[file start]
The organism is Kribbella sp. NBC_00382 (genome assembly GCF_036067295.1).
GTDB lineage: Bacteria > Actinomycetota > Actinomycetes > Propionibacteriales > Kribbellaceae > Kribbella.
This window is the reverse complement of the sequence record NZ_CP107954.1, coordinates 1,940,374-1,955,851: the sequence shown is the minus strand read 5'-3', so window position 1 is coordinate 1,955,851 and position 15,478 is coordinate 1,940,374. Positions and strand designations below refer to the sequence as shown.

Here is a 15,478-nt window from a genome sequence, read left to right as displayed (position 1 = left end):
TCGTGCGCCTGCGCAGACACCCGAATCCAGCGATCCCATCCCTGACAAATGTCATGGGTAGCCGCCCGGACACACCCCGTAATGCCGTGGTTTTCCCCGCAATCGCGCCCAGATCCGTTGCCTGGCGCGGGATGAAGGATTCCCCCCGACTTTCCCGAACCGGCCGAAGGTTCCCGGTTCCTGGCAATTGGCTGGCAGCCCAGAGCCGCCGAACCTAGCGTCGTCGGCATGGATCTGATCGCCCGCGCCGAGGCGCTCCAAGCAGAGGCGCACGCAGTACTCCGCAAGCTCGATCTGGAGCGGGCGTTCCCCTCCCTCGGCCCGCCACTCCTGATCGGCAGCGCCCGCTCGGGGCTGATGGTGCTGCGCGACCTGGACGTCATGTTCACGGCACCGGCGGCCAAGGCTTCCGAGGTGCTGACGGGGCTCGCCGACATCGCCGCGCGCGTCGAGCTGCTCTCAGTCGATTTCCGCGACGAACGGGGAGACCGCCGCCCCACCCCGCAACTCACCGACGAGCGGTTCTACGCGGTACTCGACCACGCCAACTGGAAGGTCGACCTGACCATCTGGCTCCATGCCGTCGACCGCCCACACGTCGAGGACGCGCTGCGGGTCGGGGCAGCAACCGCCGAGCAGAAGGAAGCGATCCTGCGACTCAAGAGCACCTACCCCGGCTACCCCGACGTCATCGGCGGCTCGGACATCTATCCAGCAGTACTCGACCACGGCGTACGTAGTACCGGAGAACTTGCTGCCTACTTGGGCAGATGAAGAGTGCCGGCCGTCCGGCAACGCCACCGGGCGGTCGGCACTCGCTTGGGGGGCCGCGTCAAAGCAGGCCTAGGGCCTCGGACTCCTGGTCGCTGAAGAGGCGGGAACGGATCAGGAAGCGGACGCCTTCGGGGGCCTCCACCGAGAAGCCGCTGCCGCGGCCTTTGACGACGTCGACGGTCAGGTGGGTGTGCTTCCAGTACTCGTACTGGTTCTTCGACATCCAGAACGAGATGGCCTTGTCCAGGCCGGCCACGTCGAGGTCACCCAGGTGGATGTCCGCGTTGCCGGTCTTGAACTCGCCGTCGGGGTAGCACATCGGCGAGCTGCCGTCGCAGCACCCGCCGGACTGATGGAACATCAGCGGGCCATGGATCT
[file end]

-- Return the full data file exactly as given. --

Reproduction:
The organism is Kribbella sp. NBC_00382 (genome assembly GCF_036067295.1).
GTDB lineage: Bacteria > Actinomycetota > Actinomycetes > Propionibacteriales > Kribbellaceae > Kribbella.
This window is the reverse complement of the sequence record NZ_CP107954.1, coordinates 1,940,374-1,955,851: the sequence shown is the minus strand read 5'-3', so window position 1 is coordinate 1,955,851 and position 15,478 is coordinate 1,940,374. Positions and strand designations below refer to the sequence as shown.

Here is a 15,478-nt window from a genome sequence, read left to right as displayed (position 1 = left end):
TCGTGCGCCTGCGCAGACACCCGAATCCAGCGATCCCATCCCTGACAAATGTCATGGGTAGCCGCCCGGACACACCCCGTAATGCCGTGGTTTTCCCCGCAATCGCGCCCAGATCCGTTGCCTGGCGCGGGATGAAGGATTCCCCCCGACTTTCCCGAACCGGCCGAAGGTTCCCGGTTCCTGGCAATTGGCTGGCAGCCCAGAGCCGCCGAACCTAGCGTCGTCGGCATGGATCTGATCGCCCGCGCCGAGGCGCTCCAAGCAGAGGCGCACGCAGTACTCCGCAAGCTCGATCTGGAGCGGGCGTTCCCCTCCCTCGGCCCGCCACTCCTGATCGGCAGCGCCCGCTCGGGGCTGATGGTGCTGCGCGACCTGGACGTCATGTTCACGGCACCGGCGGCCAAGGCTTCCGAGGTGCTGACGGGGCTCGCCGACATCGCCGCGCGCGTCGAGCTGCTCTCAGTCGATTTCCGCGACGAACGGGGAGACCGCCGCCCCACCCCGCAACTCACCGACGAGCGGTTCTACGCGGTACTCGACCACGCCAACTGGAAGGTCGACCTGACCATCTGGCTCCATGCCGTCGACCGCCCACACGTCGAGGACGCGCTGCGGGTCGGGGCAGCAACCGCCGAGCAGAAGGAAGCGATCCTGCGACTCAAGAGCACCTACCCCGGCTACCCCGACGTCATCGGCGGCTCGGACATCTATCCAGCAGTACTCGACCACGGCGTACGTAGTACCGGAGAACTTGCTGCCTACTTGGGCAGATGAAGAGTGCCGGCCGTCCGGCAACGCCACCGGGCGGTCGGCACTCGCTTGGGGGGCCGCGTCAAAGCAGGCCTAGGGCCTCGGACTCCTGGTCGCTGAAGAGGCGGGAACGGATCAGGAAGCGGACGCCTTCGGGGGCCTCCACCGAGAAGCCGCTGCCGCGGCCTTTGACGACGTCGACGGTCAGGTGGGTGTGCTTCCAGTACTCGTACTGGTTCTTCGACATCCAGAACGAGATGGCCTTGTCCAGGCCGGCCACGTCGAGGTCACCCAGGTGGATGTCCGCGTTGCCGGTCTTGAACTCGCCGTCGGGGTAGCACATCGGCGAGCTGCCGTCGCAGCACCCGCCGGACTGATGGAACATCAGCGGGCCATGGATCT